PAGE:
And if a ‘rich entry into the Kingdom’4Cf. 2 Pet. 1:11. is offered to us in this life, why would we not stretch forth to grasp it? We should not draw back with false humility, thinking that we are unworthy, for the troparion of the feast says: ‘Let Thy light shine forth also upon us sinners.’ We will have true humility and true repentance when we see the true dimensions of our calling and perceive how far we have fallen from it. God planted in our soul the desire to seek for Him, and it is therefore natural for man to seek for something ‘other’ than what his physical eyes can see. This ‘otherness’ is given to him in the communion of grace whereby he is vested with the majestic glory of God, with the garment of godliness,5See Ps. 92:1 (LXX). which is the Light of Tabor.

During His sojourn in the flesh, many could see Christ with their eyes, but few were those who could see the glory He bore within. Among them, first and foremost was the Mother of God. When Saint John the Baptist was baptising in the Jordan, he was the only one who could see this glory in Christ: ‘Behold the Lamb of God.’6John 1:29. He perceived the judgment of God in this glory, that Christ had come to take upon Him the sin of the world. Peter, James and John were also vouchsafed to behold this glory on Tabor. Until today in every generation, few are those who see the glory of Transfiguration like the disciples; and maybe even fewer are those who also hear the voice of God. Through their prayer, these few become a leaven which ‘leaveneth the whole lump’,71 Cor. 5:6. the whole world.

In the light of Tabor, man becomes a mediator between God and his fellows, a royal priesthood, ministering to his own reconciliation with God, but also to the salvation of the whole world. In the Orthodox Church, there is an unbroken chain of Tradition of such holy Fathers who experienced the light of God. Many of us will perhaps never see this light of God; for He does not give His grace without discretion, knowing that we are poor traitors. It is not by chance that we sing the Katavasias of the Cross at Transfiguration. For it is through the Cross that the light of Tabor becomes our eternal possession. God the Father says, ‘This is my beloved Son, in Whom I am well pleased; hear ye Him,’8Matt. 17:5. meaning, ‘Be obedient to Him.’ But wherever there is obedience to a divine commandment, the mystery of the Cross is also at work.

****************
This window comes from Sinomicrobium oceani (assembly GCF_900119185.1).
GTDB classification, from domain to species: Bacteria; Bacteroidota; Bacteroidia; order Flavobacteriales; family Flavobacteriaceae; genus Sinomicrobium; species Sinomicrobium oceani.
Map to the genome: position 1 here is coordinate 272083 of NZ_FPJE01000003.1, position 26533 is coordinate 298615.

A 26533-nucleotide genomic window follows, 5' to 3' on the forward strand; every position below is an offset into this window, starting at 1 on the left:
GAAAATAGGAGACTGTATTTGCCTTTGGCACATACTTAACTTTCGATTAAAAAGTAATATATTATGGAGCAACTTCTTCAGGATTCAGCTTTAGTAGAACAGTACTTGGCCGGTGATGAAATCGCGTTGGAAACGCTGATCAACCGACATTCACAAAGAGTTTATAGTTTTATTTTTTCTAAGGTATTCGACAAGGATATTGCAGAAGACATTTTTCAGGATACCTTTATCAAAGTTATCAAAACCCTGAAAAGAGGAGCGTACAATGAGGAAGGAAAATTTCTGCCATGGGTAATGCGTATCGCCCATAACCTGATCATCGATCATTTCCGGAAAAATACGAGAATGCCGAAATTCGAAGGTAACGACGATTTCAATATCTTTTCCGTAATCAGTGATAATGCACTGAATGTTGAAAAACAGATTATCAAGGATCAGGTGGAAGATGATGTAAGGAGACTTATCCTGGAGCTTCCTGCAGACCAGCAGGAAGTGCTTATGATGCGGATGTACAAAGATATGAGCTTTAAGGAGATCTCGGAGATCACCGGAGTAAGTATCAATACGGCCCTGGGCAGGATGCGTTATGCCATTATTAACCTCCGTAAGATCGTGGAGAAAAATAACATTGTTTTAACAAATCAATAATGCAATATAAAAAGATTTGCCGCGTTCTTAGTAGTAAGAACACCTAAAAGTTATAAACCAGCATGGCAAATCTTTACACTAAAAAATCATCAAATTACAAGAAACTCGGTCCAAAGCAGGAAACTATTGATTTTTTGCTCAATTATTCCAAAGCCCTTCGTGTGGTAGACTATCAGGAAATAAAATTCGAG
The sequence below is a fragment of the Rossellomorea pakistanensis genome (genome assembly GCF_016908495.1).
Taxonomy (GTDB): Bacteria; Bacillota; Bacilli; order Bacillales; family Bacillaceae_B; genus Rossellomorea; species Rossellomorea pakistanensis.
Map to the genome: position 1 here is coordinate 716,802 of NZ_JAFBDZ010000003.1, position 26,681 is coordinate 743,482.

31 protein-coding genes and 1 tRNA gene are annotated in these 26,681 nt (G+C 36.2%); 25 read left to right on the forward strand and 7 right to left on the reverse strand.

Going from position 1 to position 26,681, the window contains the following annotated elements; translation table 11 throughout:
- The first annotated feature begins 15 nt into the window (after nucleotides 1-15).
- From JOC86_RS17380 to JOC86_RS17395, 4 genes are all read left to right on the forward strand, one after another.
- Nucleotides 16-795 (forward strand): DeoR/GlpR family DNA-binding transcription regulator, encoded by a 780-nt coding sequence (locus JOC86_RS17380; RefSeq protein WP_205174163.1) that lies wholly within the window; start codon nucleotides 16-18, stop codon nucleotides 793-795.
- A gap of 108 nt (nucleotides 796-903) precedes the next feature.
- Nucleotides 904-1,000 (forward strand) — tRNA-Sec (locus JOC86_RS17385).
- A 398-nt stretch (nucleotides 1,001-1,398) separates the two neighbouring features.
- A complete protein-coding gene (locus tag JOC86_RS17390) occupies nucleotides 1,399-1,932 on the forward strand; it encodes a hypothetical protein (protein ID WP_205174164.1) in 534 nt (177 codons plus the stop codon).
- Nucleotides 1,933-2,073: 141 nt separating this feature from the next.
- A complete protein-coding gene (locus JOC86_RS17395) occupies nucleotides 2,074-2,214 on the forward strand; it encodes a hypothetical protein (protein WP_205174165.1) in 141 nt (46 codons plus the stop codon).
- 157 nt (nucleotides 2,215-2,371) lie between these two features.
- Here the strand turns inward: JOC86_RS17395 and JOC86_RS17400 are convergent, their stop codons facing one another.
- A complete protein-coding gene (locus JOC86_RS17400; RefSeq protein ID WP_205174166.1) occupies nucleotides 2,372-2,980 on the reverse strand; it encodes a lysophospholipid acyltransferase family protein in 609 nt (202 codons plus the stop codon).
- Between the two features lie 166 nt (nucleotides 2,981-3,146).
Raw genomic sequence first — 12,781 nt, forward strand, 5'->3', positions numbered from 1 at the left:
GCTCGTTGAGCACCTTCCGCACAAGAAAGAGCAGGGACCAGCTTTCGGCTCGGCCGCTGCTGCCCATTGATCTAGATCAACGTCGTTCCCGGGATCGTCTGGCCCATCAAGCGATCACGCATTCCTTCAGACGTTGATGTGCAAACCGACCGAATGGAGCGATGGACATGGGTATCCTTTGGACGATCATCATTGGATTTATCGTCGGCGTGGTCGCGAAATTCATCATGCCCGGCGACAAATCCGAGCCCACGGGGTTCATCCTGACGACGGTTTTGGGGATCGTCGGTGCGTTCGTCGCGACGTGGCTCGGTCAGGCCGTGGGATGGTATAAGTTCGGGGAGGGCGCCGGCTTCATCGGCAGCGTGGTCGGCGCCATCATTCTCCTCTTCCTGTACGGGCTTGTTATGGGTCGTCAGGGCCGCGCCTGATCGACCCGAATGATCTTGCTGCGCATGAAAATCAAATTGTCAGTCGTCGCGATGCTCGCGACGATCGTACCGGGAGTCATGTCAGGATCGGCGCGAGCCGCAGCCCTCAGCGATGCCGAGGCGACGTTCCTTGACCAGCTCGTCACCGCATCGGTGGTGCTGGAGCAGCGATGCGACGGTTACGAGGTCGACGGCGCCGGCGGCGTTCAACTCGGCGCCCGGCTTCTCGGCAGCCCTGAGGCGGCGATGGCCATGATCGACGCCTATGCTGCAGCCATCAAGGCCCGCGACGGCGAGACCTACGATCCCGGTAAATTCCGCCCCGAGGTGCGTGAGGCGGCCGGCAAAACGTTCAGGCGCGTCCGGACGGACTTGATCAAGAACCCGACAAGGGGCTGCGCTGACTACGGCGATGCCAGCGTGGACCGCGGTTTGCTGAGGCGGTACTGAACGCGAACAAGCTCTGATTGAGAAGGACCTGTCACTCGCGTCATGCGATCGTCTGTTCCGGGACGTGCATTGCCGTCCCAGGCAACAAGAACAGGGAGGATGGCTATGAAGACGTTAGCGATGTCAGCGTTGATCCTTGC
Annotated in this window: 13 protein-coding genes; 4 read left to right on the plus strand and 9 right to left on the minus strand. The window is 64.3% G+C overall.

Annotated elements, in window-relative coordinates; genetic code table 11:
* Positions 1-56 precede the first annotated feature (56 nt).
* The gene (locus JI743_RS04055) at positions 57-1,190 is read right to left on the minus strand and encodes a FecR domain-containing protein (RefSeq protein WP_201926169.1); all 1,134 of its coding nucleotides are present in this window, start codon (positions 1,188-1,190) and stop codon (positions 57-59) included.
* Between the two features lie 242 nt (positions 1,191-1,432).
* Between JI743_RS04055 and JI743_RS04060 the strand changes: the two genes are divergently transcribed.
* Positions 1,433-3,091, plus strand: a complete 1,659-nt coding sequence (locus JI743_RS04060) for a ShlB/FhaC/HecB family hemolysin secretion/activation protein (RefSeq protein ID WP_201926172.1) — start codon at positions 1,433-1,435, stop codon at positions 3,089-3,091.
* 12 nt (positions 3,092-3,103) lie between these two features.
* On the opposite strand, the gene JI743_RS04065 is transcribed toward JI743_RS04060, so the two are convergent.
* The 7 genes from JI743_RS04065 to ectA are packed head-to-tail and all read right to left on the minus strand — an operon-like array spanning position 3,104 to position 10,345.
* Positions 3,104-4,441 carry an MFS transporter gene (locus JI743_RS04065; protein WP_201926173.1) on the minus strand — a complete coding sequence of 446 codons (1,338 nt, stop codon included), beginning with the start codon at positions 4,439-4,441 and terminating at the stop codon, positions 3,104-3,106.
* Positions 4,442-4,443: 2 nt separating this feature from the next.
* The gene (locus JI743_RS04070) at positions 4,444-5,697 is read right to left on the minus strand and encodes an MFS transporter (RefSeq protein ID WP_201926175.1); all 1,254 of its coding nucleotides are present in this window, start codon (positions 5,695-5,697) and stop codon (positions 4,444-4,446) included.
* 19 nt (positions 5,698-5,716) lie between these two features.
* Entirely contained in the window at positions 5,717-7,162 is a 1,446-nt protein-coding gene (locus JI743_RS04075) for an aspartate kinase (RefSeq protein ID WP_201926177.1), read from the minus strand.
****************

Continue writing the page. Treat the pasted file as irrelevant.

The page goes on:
Thus, we are called to hear Him, that is, to follow Him in His journey from Tabor to Golgotha. Indeed, the light of Tabor is a complete crucifixion for him who experiences it.

Question: Is the cloud of light an apophatic description of the manifestation of the glory of God?

Archimandrite Peter: Yes, it is apophatic, but it bears a cataphatic content. Saint Paul heard ‘unspeakable words’, but he did hear them. We often read in the holy Fathers that they saw a light that is ‘beyond light’, because there is no earthly term that can describe the uncreated energy of God. Saint Maximus the Confessor says that man experiences the Sabbath when he enters the presence of God; but there is also ‘the Sabbath of Sabbaths’. Likewise, Abba Ammonas describes Prophet Elijah’s ascent to heaven, saying that in comparison with the light of each heaven he ascended to, the prophet felt the light of the heaven he had left behind as darkness. We even express this phenomenon in the way we build our churches. We pass from the porch into the nave, and then comes the sanctuary, to show this gradual pattern of revelation.

Question: When the Lord and His disciples descended from the mountain, were the crowds waiting for Him, because they realised that a great event had happened?

Archimandrite Peter: Someone once said that even the disciples had to come down from the mountain, to understand that Tabor was not the end, although Peter would have stayed there for ever if he could. One reason for which we see the crowds running to Christ in the Gospel, is that He mystically attracts them to Himself. It is possible that, having revealed to the disciples His pre-eternal glory on Tabor, the Lord wanted to turn their minds to the multitudes which they would serve later. Grace always leads to the service of others. Saint Silouan saw the glory of Christ, and then immediately his heart embraced the whole world: ‘I pray Thee, O merciful Lord, that all the peoples of the world [not only the Christians] might know Thee.’ ‘The crowds’ are the content of God’s mind, and when He gives His grace to His elect, inevitably, He appoints them to minister the weaker members. This is the inverted pyramid in our Church, where the strongest members serve the weak, after the example of Christ, Who ‘came not to be ministered unto, but to minister’9Matt. 20:28..

Question: How can I work on myself today to become a ready vessel for the uncreated Light?

Archimandrite Peter: We do not walk our spiritual path with such a target. Our main target is to be reconciled with God and to remove from our whole being every obstacle that prevents us from belonging to Him. Father Sophrony does not say that man is deified when he sees the Light of God, but when the commandment of Christ becomes the unique law of his existence. Saint Symeon the New Theologian, who had a very great and rare experience of the Uncreated Light, says that God will not give us such an experience because we prepare or because we fast; He gives it to those who are lowly in spirit. Even when the Light covers those who have true humility, they do not turn their attention to it, because they bear in their heart a very deep wound of love for the Giver of all good. In a beautiful article on the Transfiguration of Christ, Father Zacharias uses the example of Saint Silouan to show that when the Light of God is revealed to man, from love for God he becomes like one who has lost his wits. He can no longer turn his mind to anything of this world but is constantly possessed by the thought of God, because ‘love is the end of the law.’10Cf. Rom. 10:4.